The closest I came to working at a supermarket checkout was a thousand years ago when I had a summer job in a cheap book store. The books were cheap because they had been remaindered - publishers had printed too many, couldn't sell them and fobbed them off in bulk to middle men who then opened discount book shops. The one I worked in was called The Discount Book Shop.
I hoped for restful literary employment. I didn't get it. I was the only male on staff and somehow I was always the one who lugged boxes up from the basement. Books are heavy. Bad literature kept me fit.
The main interest of the job was the customers. I was 17 or so. The customers were adults. And unlike the books they were an education.
Male customers fell into three broad types. Most bothersome were the older men who gravitated to the art and photography section where there were numerous large format books with titles such as The Nude in Western Art. This, of course, was long before the internet so men had to leave home in search of spiritual uplift.
They would stand turning the pages and engrossed in a way that would gratify any author until I was dispatched, as the one male staff member, to move them on. Some went immediately, shuffling out of the shop in haste, bent almost double by their shame. Others just didn't care.
If I tried to take the book from their hands we'd end up doing a little tug of war with The History of Anatomical Photography. I had to threaten them with the police to move them on. They would be back next day. Lust leaps perennial in the male. Did then; does now; will tomorrow.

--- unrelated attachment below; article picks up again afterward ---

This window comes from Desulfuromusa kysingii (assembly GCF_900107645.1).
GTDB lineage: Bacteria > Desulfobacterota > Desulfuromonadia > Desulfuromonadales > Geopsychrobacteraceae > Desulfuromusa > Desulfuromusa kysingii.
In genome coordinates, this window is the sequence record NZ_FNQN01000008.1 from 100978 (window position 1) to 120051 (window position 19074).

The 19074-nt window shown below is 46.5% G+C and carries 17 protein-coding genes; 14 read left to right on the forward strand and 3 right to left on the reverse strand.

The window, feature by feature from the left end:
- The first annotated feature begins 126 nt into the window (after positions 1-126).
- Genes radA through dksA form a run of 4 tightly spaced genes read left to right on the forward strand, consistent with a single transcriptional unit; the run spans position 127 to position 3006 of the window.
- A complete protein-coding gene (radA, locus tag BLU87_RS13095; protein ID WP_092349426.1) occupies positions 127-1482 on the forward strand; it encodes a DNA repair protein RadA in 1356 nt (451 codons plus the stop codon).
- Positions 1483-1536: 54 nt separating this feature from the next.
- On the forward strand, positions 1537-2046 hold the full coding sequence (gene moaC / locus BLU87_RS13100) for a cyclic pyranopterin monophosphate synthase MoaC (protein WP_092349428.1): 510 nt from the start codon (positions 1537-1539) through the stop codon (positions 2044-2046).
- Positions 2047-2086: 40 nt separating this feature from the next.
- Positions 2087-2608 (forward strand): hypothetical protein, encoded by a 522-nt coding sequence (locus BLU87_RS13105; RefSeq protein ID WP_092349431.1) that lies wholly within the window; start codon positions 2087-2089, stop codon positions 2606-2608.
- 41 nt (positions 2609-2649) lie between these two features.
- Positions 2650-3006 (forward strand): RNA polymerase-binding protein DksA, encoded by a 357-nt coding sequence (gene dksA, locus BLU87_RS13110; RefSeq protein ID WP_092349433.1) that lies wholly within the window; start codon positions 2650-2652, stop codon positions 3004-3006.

Of the men who didn't openly peruse the books of flesh - though no doubt wanting to - some were simply mute and transactional. They'd bring a book to the counter, pay and leave with the absolute minimum of words exchanged and no change of facial expression.
Dull but no problem. Worse were the self-appointed wits. They saw in you a captive audience for their attempts at jokes. The jokes would be about as humorous as cholera, but it's a staple truth of retail that the customer who thinks he's funny is funny.
Most of the customers, however, were women and it seemed to me that what they sought was connection. Few were readers. They just hoped to find a posh-seeming present for a niece or nephew, and had been pulled in by the word discount. They often asked me for advice on what to buy and, if I lent a listening ear and made the slightest effort to help, within a minute or two they'd tell me everything about the niece that they were buying for, the problems she'd had with her father or the drink, her medical misadventures.
And with the least encouragement one thing would lead to another and they would tell me of their own wayward husband, thankless son. The three great themes were men, misfortune and money.
Almost all of the women seemed thwarted or wounded in some way. They bore a grief about with them, one that they'd talk about with honesty and frankness in a way that men would never think of doing, at least to long-haired 17-year-old assistants in a book shop.
At 17 we know we'll never become our parents. We won't make the same mistakes. We won't compromise. We won't fold. We won't, in short, age. And then we age.
At supermarket checkouts I know I have become Mr Jocular, the self-appointed wit and humorist. In my defence I am partly trying to forestall the "how has your day been so far?" which I have never found a way to answer. But in the end there is no defence.
In Countdown today I made a feeble crack or two as the woman rang up my few items. She smiled politely. Then,
"That'll be $19.97," she said.
"Ah 1997, now there was a year. What were you doing in 1997, if you were even born, that is?"
"1997, I was giving birth to my first child, my daughter."
"My god, I'd never have believed it. You have a 23-year-old daughter!"
"No. She passed away 10 years ago. In a house fire. Eftpos?"